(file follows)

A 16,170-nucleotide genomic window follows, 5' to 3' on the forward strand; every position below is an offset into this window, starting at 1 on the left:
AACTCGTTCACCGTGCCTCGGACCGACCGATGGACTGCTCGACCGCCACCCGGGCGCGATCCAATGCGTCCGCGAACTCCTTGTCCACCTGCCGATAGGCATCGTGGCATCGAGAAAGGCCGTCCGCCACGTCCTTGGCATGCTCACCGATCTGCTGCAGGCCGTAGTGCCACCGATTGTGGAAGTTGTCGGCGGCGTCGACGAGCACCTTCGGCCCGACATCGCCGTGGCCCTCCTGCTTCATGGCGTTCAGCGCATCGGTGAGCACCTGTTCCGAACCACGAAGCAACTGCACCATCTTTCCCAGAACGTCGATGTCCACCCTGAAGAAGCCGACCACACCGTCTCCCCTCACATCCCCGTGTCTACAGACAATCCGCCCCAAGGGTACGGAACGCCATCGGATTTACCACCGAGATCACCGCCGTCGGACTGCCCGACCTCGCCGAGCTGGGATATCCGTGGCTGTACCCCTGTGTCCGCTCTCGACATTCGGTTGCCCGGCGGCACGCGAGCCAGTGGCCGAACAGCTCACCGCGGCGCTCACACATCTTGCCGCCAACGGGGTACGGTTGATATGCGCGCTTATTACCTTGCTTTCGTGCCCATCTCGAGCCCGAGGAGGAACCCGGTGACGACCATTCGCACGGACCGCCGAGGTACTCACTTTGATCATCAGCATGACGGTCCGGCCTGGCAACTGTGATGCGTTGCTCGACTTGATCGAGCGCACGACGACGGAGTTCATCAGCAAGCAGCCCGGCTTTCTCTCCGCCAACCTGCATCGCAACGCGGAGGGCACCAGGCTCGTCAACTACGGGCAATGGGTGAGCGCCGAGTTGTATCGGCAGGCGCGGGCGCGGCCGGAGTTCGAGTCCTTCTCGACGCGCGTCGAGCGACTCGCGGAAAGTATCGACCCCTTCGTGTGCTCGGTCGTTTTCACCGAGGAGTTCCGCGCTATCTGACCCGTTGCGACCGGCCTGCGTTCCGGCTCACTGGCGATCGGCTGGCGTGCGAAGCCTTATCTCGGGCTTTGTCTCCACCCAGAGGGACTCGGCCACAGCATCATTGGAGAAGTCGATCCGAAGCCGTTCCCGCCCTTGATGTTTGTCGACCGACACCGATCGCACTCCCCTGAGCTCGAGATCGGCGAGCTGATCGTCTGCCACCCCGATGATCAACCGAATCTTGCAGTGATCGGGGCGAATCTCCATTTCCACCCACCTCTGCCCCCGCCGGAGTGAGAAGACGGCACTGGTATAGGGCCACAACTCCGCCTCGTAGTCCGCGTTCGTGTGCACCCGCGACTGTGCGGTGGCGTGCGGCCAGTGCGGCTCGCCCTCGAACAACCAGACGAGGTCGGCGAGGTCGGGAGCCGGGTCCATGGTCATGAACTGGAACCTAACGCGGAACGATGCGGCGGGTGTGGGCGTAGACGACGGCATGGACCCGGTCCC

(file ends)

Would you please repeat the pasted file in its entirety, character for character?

A 16,170-nucleotide genomic window follows, 5' to 3' on the forward strand; every position below is an offset into this window, starting at 1 on the left:
AACTCGTTCACCGTGCCTCGGACCGACCGATGGACTGCTCGACCGCCACCCGGGCGCGATCCAATGCGTCCGCGAACTCCTTGTCCACCTGCCGATAGGCATCGTGGCATCGAGAAAGGCCGTCCGCCACGTCCTTGGCATGCTCACCGATCTGCTGCAGGCCGTAGTGCCACCGATTGTGGAAGTTGTCGGCGGCGTCGACGAGCACCTTCGGCCCGACATCGCCGTGGCCCTCCTGCTTCATGGCGTTCAGCGCATCGGTGAGCACCTGTTCCGAACCACGAAGCAACTGCACCATCTTTCCCAGAACGTCGATGTCCACCCTGAAGAAGCCGACCACACCGTCTCCCCTCACATCCCCGTGTCTACAGACAATCCGCCCCAAGGGTACGGAACGCCATCGGATTTACCACCGAGATCACCGCCGTCGGACTGCCCGACCTCGCCGAGCTGGGATATCCGTGGCTGTACCCCTGTGTCCGCTCTCGACATTCGGTTGCCCGGCGGCACGCGAGCCAGTGGCCGAACAGCTCACCGCGGCGCTCACACATCTTGCCGCCAACGGGGTACGGTTGATATGCGCGCTTATTACCTTGCTTTCGTGCCCATCTCGAGCCCGAGGAGGAACCCGGTGACGACCATTCGCACGGACCGCCGAGGTACTCACTTTGATCATCAGCATGACGGTCCGGCCTGGCAACTGTGATGCGTTGCTCGACTTGATCGAGCGCACGACGACGGAGTTCATCAGCAAGCAGCCCGGCTTTCTCTCCGCCAACCTGCATCGCAACGCGGAGGGCACCAGGCTCGTCAACTACGGGCAATGGGTGAGCGCCGAGTTGTATCGGCAGGCGCGGGCGCGGCCGGAGTTCGAGTCCTTCTCGACGCGCGTCGAGCGACTCGCGGAAAGTATCGACCCCTTCGTGTGCTCGGTCGTTTTCACCGAGGAGTTCCGCGCTATCTGACCCGTTGCGACCGGCCTGCGTTCCGGCTCACTGGCGATCGGCTGGCGTGCGAAGCCTTATCTCGGGCTTTGTCTCCACCCAGAGGGACTCGGCCACAGCATCATTGGAGAAGTCGATCCGAAGCCGTTCCCGCCCTTGATGTTTGTCGACCGACACCGATCGCACTCCCCTGAGCTCGAGATCGGCGAGCTGATCGTCTGCCACCCCGATGATCAACCGAATCTTGCAGTGATCGGGGCGAATCTCCATTTCCACCCACCTCTGCCCCCGCCGGAGTGAGAAGACGGCACTGGTATAGGGCCACAACTCCGCCTCGTAGTCCGCGTTCGTGTGCACCCGCGACTGTGCGGTGGCGTGCGGCCAGTGCGGCTCGCCCTCGAACAACCAGACGAGGTCGGCGAGGTCGGGAGCCGGGTCCATGGTCATGAACTGGAACCTAACGCGGAACGATGCGGCGGGTGTGGGCGTAGACGACGGCATGGACCCGGTCCC